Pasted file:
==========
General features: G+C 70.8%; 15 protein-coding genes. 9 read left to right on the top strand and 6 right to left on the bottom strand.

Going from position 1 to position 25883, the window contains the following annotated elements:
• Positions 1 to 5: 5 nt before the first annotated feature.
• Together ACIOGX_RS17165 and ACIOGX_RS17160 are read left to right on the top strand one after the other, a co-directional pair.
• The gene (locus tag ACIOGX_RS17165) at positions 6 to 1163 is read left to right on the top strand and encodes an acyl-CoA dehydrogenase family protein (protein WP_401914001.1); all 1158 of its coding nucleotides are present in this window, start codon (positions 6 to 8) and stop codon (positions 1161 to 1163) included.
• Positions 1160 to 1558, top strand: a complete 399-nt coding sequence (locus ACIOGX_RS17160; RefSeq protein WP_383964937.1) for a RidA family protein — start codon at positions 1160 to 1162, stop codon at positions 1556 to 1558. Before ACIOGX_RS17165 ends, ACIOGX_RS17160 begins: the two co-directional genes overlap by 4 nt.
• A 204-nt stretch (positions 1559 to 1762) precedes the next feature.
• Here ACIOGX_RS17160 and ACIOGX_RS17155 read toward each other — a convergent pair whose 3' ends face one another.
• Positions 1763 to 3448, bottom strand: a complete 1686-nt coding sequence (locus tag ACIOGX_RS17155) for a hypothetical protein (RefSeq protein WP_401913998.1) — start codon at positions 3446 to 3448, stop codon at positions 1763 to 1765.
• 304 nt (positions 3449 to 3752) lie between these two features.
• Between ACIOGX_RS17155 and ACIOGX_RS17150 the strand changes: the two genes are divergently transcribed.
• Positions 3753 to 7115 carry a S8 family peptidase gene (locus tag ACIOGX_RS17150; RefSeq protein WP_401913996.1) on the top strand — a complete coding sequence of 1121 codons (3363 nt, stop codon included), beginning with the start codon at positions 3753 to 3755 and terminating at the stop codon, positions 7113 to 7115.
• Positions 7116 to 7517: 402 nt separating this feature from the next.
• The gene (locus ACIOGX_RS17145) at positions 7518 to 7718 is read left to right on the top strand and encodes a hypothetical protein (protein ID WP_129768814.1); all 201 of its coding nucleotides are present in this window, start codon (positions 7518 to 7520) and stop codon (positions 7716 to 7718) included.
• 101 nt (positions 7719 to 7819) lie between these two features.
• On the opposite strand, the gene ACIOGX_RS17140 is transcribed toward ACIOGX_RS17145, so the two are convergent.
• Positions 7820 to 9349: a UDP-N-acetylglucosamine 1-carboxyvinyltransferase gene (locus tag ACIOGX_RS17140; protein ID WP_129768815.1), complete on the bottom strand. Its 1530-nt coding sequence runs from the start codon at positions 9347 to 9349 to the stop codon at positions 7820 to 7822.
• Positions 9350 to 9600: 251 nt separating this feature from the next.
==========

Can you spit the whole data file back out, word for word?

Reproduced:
General features: G+C 70.8%; 15 protein-coding genes. 9 read left to right on the top strand and 6 right to left on the bottom strand.

Going from position 1 to position 25883, the window contains the following annotated elements:
• Positions 1 to 5: 5 nt before the first annotated feature.
• Together ACIOGX_RS17165 and ACIOGX_RS17160 are read left to right on the top strand one after the other, a co-directional pair.
• The gene (locus tag ACIOGX_RS17165) at positions 6 to 1163 is read left to right on the top strand and encodes an acyl-CoA dehydrogenase family protein (protein WP_401914001.1); all 1158 of its coding nucleotides are present in this window, start codon (positions 6 to 8) and stop codon (positions 1161 to 1163) included.
• Positions 1160 to 1558, top strand: a complete 399-nt coding sequence (locus ACIOGX_RS17160; RefSeq protein WP_383964937.1) for a RidA family protein — start codon at positions 1160 to 1162, stop codon at positions 1556 to 1558. Before ACIOGX_RS17165 ends, ACIOGX_RS17160 begins: the two co-directional genes overlap by 4 nt.
• A 204-nt stretch (positions 1559 to 1762) precedes the next feature.
• Here ACIOGX_RS17160 and ACIOGX_RS17155 read toward each other — a convergent pair whose 3' ends face one another.
• Positions 1763 to 3448, bottom strand: a complete 1686-nt coding sequence (locus tag ACIOGX_RS17155) for a hypothetical protein (RefSeq protein WP_401913998.1) — start codon at positions 3446 to 3448, stop codon at positions 1763 to 1765.
• 304 nt (positions 3449 to 3752) lie between these two features.
• Between ACIOGX_RS17155 and ACIOGX_RS17150 the strand changes: the two genes are divergently transcribed.
• Positions 3753 to 7115 carry a S8 family peptidase gene (locus tag ACIOGX_RS17150; RefSeq protein WP_401913996.1) on the top strand — a complete coding sequence of 1121 codons (3363 nt, stop codon included), beginning with the start codon at positions 3753 to 3755 and terminating at the stop codon, positions 7113 to 7115.
• Positions 7116 to 7517: 402 nt separating this feature from the next.
• The gene (locus ACIOGX_RS17145) at positions 7518 to 7718 is read left to right on the top strand and encodes a hypothetical protein (protein ID WP_129768814.1); all 201 of its coding nucleotides are present in this window, start codon (positions 7518 to 7520) and stop codon (positions 7716 to 7718) included.
• 101 nt (positions 7719 to 7819) lie between these two features.
• On the opposite strand, the gene ACIOGX_RS17140 is transcribed toward ACIOGX_RS17145, so the two are convergent.
• Positions 7820 to 9349: a UDP-N-acetylglucosamine 1-carboxyvinyltransferase gene (locus tag ACIOGX_RS17140; protein ID WP_129768815.1), complete on the bottom strand. Its 1530-nt coding sequence runs from the start codon at positions 9347 to 9349 to the stop codon at positions 7820 to 7822.
• Positions 9350 to 9600: 251 nt separating this feature from the next.